Kirsten, Kallis ruthless in laying foundation for South Africa
Gary Kirsten and Jacques Kallis batted with ruthless efficiency to put South Africa in control of the first Test against the West Indies at the Bourda on Saturday with the tourists closing day two on 130-1 in reply to the home side's first innings score of 304.
Kirsten has built an enduring and widely respected reputation on his ability to anchor an innings and rotate the strike with a series of nudges and nurdles but his Dr Jekyll side made an unexpected appearance as he drove and cut savagely at any width offered by the pacemen and then slog-swept impressive leg spinner Dinanath Ramnarine for a glorious six over midwicket.
Kallis, too, began to use his feet against the three spinners used by the West Indies hitting Carl Hooper for a one-bounce boundary straight back over his head and reaching a rock solid 39 not out at the close.
Kirsten's life-long ambition has been to tour the Caribbean and he seems intent on making the best possible start. He enjoyed one moment of luck, on 53, when a classic googly from Ramnarine fizzed onto his glove but took a slight deflection off his pad preventing Ridley Jacobs from accepting the chance. His unbeaten 80 at the close had come from 175 balls and contained nine fours and the six.
Herschelle Gibbs (8) became the only casualty of the South African reply when a Merv Dillon delivery skidded nastily towards the base of leg stump and snuck through his defences. He was on the back foot, however, and should have been playing forward.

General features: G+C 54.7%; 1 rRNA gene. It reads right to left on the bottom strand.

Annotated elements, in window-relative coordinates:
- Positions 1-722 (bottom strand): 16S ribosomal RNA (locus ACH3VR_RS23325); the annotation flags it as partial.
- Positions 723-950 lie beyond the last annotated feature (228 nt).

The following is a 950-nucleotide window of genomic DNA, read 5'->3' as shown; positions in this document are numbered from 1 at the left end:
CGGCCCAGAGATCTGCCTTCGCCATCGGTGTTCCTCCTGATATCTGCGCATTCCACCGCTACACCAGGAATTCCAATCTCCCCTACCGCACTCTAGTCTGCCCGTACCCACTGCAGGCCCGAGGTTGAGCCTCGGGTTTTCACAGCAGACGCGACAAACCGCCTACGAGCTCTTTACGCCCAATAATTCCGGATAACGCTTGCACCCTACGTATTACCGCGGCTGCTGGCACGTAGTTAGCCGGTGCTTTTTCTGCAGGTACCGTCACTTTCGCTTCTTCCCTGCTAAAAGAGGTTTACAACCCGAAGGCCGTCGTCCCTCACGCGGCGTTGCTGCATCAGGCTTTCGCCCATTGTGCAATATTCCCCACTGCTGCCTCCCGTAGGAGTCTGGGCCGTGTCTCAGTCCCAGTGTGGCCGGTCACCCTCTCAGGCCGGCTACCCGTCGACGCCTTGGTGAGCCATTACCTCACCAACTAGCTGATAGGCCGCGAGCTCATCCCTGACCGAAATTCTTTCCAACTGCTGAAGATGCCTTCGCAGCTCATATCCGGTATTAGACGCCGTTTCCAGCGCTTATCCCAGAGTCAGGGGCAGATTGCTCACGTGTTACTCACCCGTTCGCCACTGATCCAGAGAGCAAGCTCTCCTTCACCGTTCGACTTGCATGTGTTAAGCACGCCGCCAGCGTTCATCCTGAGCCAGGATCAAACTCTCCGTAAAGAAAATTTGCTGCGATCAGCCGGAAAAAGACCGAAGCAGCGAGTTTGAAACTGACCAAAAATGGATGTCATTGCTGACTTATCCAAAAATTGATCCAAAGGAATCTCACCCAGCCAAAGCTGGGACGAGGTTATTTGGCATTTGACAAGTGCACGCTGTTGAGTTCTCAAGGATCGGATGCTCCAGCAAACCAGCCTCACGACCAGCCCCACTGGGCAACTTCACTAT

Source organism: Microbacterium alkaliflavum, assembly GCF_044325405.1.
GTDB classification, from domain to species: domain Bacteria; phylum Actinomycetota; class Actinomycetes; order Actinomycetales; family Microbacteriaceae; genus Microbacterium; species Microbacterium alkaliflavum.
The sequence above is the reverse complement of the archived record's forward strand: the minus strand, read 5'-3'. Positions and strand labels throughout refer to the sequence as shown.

If South Africa dominated the final two sessions, however, then the opposite was true for two hours in the morning after the home side resumed on 232-7. Despite the almost immediate loss of Ramnarine to a silly run out error which allowed Gibbs to run in from cover and remove the bails, Hooper guided his fragile team through to lunch at an impressive 300-8.
Then unsung hero in a ninth wicket partnership of 62 was Dillon (9) who showed huge character to defend for almost two hours and 86 balls while Hooper advanced his overnight score from 12 to 67 at lunch.
The controversially appointed new West Indian captain displayed what Sir Vivian Richards said everyone knew he had - "genuine class". Driving and wristily flicking the seamers, sweeping spinner Nicky Boje and, most elegantly, late-cutting anybody to the fine third man boundary, Hooper went a long way towards winning over the critics who said he lacked commitment and the heart for a fight.